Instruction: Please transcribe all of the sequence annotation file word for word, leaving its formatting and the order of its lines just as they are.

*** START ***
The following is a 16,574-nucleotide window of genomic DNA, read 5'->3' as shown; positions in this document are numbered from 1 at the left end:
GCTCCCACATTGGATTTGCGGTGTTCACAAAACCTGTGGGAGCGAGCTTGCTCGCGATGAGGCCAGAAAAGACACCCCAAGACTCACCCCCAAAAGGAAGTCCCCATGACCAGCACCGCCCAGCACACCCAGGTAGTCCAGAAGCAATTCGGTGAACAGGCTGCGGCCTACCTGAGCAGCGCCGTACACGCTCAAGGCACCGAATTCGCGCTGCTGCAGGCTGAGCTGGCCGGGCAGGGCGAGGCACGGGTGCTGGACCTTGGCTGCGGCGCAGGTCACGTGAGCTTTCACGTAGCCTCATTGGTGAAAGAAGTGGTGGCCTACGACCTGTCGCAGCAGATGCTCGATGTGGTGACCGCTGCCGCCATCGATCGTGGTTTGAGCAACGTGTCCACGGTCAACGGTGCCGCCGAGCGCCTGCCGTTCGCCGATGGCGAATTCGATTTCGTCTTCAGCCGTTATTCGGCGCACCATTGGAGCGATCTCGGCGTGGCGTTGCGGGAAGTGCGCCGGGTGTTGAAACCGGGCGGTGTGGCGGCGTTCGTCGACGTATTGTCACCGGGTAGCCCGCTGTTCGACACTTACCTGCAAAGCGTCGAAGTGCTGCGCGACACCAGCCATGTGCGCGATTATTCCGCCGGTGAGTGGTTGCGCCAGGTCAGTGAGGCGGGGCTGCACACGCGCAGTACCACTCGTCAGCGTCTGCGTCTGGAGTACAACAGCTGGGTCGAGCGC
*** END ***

The following is a 16,574-nucleotide window of genomic DNA, read 5'->3' as shown; positions in this document are numbered from 1 at the left end:
GCTCCCACATTGGATTTGCGGTGTTCACAAAACCTGTGGGAGCGAGCTTGCTCGCGATGAGGCCAGAAAAGACACCCCAAGACTCACCCCCAAAAGGAAGTCCCCATGACCAGCACCGCCCAGCACACCCAGGTAGTCCAGAAGCAATTCGGTGAACAGGCTGCGGCCTACCTGAGCAGCGCCGTACACGCTCAAGGCACCGAATTCGCGCTGCTGCAGGCTGAGCTGGCCGGGCAGGGCGAGGCACGGGTGCTGGACCTTGGCTGCGGCGCAGGTCACGTGAGCTTTCACGTAGCCTCATTGGTGAAAGAAGTGGTGGCCTACGACCTGTCGCAGCAGATGCTCGATGTGGTGACCGCTGCCGCCATCGATCGTGGTTTGAGCAACGTGTCCACGGTCAACGGTGCCGCCGAGCGCCTGCCGTTCGCCGATGGCGAATTCGATTTCGTCTTCAGCCGTTATTCGGCGCACCATTGGAGCGATCTCGGCGTGGCGTTGCGGGAAGTGCGCCGGGTGTTGAAACCGGGCGGTGTGGCGGCGTTCGTCGACGTATTGTCACCGGGTAGCCCGCTGTTCGACACTTACCTGCAAAGCGTCGAAGTGCTGCGCGACACCAGCCATGTGCGCGATTATTCCGCCGGTGAGTGGTTGCGCCAGGTCAGTGAGGCGGGGCTGCACACGCGCAGTACCACTCGTCAGCGTCTGCGTCTGGAGTACAACAGCTGGGTCGAGCGC